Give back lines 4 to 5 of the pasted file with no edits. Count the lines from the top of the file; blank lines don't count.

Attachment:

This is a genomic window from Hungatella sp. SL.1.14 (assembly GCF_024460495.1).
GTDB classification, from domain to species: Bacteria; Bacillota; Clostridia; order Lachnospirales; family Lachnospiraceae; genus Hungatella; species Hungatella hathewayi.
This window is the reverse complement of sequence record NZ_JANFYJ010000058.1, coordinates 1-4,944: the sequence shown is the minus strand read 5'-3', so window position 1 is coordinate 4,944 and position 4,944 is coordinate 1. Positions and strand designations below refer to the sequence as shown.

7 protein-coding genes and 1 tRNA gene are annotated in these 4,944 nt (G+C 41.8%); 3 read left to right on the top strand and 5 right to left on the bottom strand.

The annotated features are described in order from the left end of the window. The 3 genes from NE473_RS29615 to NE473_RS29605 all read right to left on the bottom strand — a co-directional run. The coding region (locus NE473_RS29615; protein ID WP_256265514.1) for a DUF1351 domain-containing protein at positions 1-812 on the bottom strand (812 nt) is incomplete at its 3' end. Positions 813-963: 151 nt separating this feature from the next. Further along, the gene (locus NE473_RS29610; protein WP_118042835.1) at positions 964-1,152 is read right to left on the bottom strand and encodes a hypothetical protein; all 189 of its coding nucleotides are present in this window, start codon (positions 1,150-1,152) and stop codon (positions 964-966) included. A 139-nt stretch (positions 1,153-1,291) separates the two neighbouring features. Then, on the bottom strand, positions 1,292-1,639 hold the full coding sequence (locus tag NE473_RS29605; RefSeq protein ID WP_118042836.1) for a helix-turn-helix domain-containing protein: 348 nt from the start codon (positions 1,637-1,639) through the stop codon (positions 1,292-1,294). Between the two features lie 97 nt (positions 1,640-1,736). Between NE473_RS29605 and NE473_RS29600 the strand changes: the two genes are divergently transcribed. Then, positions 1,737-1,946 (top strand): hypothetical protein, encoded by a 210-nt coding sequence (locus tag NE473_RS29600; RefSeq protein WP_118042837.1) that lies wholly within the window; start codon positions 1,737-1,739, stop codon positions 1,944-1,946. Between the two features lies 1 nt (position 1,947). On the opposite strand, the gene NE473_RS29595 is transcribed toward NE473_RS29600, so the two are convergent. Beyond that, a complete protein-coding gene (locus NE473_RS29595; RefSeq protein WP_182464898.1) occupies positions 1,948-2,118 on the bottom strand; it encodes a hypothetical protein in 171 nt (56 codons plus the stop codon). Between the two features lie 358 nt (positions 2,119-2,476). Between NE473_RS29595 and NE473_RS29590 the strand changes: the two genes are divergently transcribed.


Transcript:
7 protein-coding genes and 1 tRNA gene are annotated in these 4,944 nt (G+C 41.8%); 3 read left to right on the top strand and 5 right to left on the bottom strand.

The annotated features are described in order from the left end of the window. The 3 genes from NE473_RS29615 to NE473_RS29605 all read right to left on the bottom strand — a co-directional run. The coding region (locus NE473_RS29615; protein ID WP_256265514.1) for a DUF1351 domain-containing protein at positions 1-812 on the bottom strand (812 nt) is incomplete at its 3' end. Positions 813-963: 151 nt separating this feature from the next. Further along, the gene (locus NE473_RS29610; protein WP_118042835.1) at positions 964-1,152 is read right to left on the bottom strand and encodes a hypothetical protein; all 189 of its coding nucleotides are present in this window, start codon (positions 1,150-1,152) and stop codon (positions 964-966) included. A 139-nt stretch (positions 1,153-1,291) separates the two neighbouring features. Then, on the bottom strand, positions 1,292-1,639 hold the full coding sequence (locus tag NE473_RS29605; RefSeq protein ID WP_118042836.1) for a helix-turn-helix domain-containing protein: 348 nt from the start codon (positions 1,637-1,639) through the stop codon (positions 1,292-1,294). Between the two features lie 97 nt (positions 1,640-1,736). Between NE473_RS29605 and NE473_RS29600 the strand changes: the two genes are divergently transcribed. Then, positions 1,737-1,946 (top strand): hypothetical protein, encoded by a 210-nt coding sequence (locus tag NE473_RS29600; RefSeq protein WP_118042837.1) that lies wholly within the window; start codon positions 1,737-1,739, stop codon positions 1,944-1,946. Between the two features lies 1 nt (position 1,947). On the opposite strand, the gene NE473_RS29595 is transcribed toward NE473_RS29600, so the two are convergent. Beyond that, a complete protein-coding gene (locus NE473_RS29595; RefSeq protein WP_182464898.1) occupies positions 1,948-2,118 on the bottom strand; it encodes a hypothetical protein in 171 nt (56 codons plus the stop codon). Between the two features lie 358 nt (positions 2,119-2,476). Between NE473_RS29595 and NE473_RS29590 the strand changes: the two genes are divergently transcribed.